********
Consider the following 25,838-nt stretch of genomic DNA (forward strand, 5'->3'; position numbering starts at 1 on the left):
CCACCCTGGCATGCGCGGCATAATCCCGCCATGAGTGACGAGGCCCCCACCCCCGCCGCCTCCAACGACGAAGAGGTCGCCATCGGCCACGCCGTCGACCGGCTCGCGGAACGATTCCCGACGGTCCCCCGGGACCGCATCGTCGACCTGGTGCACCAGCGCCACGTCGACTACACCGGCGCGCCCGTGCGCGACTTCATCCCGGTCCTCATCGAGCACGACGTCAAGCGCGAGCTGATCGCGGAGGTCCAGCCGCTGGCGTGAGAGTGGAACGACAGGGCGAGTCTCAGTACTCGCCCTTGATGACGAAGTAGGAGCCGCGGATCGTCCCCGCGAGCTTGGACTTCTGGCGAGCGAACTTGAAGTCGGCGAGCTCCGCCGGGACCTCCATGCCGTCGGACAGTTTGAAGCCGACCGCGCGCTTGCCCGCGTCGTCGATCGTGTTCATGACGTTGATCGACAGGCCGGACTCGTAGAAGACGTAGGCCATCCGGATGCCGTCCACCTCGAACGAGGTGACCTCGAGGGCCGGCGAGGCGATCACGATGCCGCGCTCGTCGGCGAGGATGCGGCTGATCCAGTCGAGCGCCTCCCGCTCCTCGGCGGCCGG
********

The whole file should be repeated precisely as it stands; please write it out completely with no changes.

Consider the following 25,838-nt stretch of genomic DNA (forward strand, 5'->3'; position numbering starts at 1 on the left):
CCACCCTGGCATGCGCGGCATAATCCCGCCATGAGTGACGAGGCCCCCACCCCCGCCGCCTCCAACGACGAAGAGGTCGCCATCGGCCACGCCGTCGACCGGCTCGCGGAACGATTCCCGACGGTCCCCCGGGACCGCATCGTCGACCTGGTGCACCAGCGCCACGTCGACTACACCGGCGCGCCCGTGCGCGACTTCATCCCGGTCCTCATCGAGCACGACGTCAAGCGCGAGCTGATCGCGGAGGTCCAGCCGCTGGCGTGAGAGTGGAACGACAGGGCGAGTCTCAGTACTCGCCCTTGATGACGAAGTAGGAGCCGCGGATCGTCCCCGCGAGCTTGGACTTCTGGCGAGCGAACTTGAAGTCGGCGAGCTCCGCCGGGACCTCCATGCCGTCGGACAGTTTGAAGCCGACCGCGCGCTTGCCCGCGTCGTCGATCGTGTTCATGACGTTGATCGACAGGCCGGACTCGTAGAAGACGTAGGCCATCCGGATGCCGTCCACCTCGAACGAGGTGACCTCGAGGGCCGGCGAGGCGATCACGATGCCGCGCTCGTCGGCGAGGATGCGGCTGATCCAGTCGAGCGCCTCCCGCTCCTCGGCGGCCGG